In fact, we have a collaboration with Queensland University of Technology in Australia and are working to develop something similar with them.

Q: Who is using Orbit today?

Over the past four months, we’ve seen users from over 30 departments across MIT! This means Orbit is becoming known in every little nook and cranny of campus.

That’s really exciting because students, faculty, and staff who aren’t fully aware of the entrepreneurship ecosystem here can use Orbit to wrap their head around what’s going on entrepreneurially at MIT.

Q: Can you quantify some information about Orbit and its use?

To date, here is Orbit by the numbers:

  • 15,000+ total users
  • Users from 30+ MIT departments
  • 100+ MIT entrepreneurship courses listed
  • 100+ MIT entrepreneurship resources listed
  • 300+ jobs from MIT alumni startups posted
  • 5,000+ articles in our knowledgebase

Q: How does Orbit allow the Trust Center to serve more students?

Orbit lessens the burden on our EIRs and makes us more effective. It serves as a front-line resource. For a student who has a specific question, or who just wants to understand what options are available, we can send them to Orbit to do some self-exploration. Then, they can still go through Orbit and book a meeting with us, but when they do so, it results in far more productive meetings. I believe we’re able to help students on a deeper level.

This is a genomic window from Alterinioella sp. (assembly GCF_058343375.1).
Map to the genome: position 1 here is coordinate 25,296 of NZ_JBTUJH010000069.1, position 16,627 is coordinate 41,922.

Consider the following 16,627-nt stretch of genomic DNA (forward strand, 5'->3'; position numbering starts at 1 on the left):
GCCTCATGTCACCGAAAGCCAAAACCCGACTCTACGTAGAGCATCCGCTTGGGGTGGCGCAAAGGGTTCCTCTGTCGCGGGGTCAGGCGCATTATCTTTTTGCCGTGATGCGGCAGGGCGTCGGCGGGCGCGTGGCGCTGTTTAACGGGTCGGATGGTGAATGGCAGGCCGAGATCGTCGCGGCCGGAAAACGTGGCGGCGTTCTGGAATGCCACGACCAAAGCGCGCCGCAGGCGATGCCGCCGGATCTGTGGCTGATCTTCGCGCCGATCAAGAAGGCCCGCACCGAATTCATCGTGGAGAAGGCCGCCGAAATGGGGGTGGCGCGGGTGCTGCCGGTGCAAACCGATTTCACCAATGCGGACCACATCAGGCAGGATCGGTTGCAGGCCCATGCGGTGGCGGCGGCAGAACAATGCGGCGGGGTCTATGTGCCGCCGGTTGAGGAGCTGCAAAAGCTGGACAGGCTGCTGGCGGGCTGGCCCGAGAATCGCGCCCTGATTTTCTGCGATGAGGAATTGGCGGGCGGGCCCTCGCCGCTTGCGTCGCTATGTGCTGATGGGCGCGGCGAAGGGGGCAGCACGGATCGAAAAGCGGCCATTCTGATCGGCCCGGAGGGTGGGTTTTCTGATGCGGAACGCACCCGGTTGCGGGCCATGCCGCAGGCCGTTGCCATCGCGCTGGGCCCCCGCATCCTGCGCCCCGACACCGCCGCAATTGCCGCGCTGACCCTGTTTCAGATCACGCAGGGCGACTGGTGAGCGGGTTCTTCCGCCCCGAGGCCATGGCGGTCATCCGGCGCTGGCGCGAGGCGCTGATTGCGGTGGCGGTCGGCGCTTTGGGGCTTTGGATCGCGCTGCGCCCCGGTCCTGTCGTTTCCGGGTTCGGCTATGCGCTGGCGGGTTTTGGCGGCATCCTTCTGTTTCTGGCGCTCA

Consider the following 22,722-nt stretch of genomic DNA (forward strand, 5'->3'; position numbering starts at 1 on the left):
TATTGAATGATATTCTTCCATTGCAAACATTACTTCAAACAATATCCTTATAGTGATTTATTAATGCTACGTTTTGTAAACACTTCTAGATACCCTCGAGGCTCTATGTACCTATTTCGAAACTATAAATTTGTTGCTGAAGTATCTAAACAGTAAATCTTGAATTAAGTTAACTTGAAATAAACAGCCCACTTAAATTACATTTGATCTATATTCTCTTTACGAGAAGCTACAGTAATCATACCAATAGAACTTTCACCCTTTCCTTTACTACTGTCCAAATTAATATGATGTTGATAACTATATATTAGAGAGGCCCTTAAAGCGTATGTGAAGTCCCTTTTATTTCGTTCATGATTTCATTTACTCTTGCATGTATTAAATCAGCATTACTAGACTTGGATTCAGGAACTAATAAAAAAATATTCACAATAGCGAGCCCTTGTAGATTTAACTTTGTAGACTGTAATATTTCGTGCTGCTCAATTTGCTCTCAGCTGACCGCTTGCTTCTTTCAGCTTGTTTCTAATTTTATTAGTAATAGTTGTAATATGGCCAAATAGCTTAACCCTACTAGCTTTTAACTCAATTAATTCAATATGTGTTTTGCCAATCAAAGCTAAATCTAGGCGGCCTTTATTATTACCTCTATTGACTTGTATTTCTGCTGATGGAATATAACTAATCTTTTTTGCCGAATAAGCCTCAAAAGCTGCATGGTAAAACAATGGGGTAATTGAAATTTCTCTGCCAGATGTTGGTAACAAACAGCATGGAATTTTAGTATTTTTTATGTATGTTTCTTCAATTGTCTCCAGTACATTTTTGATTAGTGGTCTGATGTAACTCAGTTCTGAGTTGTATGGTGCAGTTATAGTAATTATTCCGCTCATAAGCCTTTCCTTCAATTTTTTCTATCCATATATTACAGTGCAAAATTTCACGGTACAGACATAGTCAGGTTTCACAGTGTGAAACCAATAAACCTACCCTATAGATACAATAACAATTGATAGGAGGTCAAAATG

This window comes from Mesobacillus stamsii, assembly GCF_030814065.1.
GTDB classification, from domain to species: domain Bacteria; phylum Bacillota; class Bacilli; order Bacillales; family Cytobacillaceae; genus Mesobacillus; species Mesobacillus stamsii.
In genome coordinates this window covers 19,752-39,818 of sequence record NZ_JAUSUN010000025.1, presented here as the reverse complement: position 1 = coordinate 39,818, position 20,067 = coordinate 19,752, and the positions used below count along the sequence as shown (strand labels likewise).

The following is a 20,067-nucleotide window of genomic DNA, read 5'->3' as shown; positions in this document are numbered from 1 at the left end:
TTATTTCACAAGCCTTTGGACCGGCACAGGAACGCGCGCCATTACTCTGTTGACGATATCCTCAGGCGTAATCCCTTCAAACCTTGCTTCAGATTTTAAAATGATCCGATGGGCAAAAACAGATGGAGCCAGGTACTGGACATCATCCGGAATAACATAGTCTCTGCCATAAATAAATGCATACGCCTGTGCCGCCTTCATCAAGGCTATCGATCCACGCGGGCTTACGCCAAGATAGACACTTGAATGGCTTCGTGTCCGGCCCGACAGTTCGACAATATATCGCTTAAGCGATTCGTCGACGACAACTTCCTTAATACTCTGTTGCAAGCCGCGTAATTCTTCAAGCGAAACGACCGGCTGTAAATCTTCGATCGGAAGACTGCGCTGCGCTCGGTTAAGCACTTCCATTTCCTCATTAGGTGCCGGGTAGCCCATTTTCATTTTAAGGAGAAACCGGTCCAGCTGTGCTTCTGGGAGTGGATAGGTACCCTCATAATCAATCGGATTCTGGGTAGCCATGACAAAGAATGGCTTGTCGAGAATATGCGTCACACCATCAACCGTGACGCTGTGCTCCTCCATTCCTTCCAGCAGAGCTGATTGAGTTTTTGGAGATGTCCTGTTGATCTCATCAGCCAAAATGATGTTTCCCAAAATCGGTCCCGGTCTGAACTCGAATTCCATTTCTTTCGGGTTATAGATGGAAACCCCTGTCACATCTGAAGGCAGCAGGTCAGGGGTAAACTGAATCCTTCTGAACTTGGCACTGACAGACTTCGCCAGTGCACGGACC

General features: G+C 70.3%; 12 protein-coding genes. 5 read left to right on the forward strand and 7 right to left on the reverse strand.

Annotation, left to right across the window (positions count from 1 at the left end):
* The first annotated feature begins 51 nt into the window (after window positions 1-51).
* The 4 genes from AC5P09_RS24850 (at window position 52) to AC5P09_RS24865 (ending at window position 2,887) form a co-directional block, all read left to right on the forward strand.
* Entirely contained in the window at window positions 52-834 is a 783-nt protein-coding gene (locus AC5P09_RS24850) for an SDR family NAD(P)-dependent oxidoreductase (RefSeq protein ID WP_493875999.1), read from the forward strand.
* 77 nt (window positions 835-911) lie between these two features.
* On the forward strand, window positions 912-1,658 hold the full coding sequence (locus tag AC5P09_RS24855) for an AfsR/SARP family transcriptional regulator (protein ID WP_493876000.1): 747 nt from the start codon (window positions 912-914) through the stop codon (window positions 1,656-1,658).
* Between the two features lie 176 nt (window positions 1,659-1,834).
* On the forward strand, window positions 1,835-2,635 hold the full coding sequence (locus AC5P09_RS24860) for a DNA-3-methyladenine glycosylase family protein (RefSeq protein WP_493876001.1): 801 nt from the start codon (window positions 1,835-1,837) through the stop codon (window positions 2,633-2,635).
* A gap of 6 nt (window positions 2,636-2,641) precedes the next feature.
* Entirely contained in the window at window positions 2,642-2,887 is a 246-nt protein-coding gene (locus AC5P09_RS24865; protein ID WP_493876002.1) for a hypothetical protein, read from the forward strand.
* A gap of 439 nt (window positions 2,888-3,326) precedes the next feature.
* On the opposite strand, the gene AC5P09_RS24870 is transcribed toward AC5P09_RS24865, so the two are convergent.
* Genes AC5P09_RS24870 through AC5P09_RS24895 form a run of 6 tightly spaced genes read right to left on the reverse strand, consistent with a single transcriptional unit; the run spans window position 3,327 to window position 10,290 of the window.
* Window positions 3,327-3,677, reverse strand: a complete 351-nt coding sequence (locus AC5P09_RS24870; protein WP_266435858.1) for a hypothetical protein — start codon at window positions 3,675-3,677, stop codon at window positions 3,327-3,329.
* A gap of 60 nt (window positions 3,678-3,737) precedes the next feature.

Q: How did COVID impact Orbit?

Due to the pandemic, the physical space of the Trust Center is closed right now, so it’s been extremely helpful to have an online portal for students to go to because it’s really the “virtual version” of our center right now.

Q: How do the internship and job opportunities work?

Matching students with internships is a new feature of Orbit. It helped us to very, very quickly spin up an online internship program for students, especially when some of them found their current internships were being pulled out from under them this summer due to pandemic-related issues.

Everybody was kind of scrambling, but because we had Orbit, we could very quickly communicate with all our alumni startups and say, “Hey, we need internship opportunities. Who can take a student to intern this summer?”

In one day, we had 20 opportunities and they all went straight into Orbit for students to explore. Those who were interested got a personalized email introduction to the founder of each company. The number of internships postings grew from there, and it has been an extremely popular feature of the site.

This past summer, more than 75 startups were represented on the site, and we were able to make over 120 student-to-startup connections.

Q: What’s next?

The next thing that’s coming for Orbit is a more tightly knit integration with our Entrepreneurship & Innovation (E&I) track, a program for MBA students at MIT Sloan. In the track, students must complete a certain number of course requirements, and we are going to manage the requirements process online through Orbit. We’re also working on greater personalization for students when they first log into Orbit.

Q: How can I learn more?

Just visit Orbit any time, or watch the introductory video below.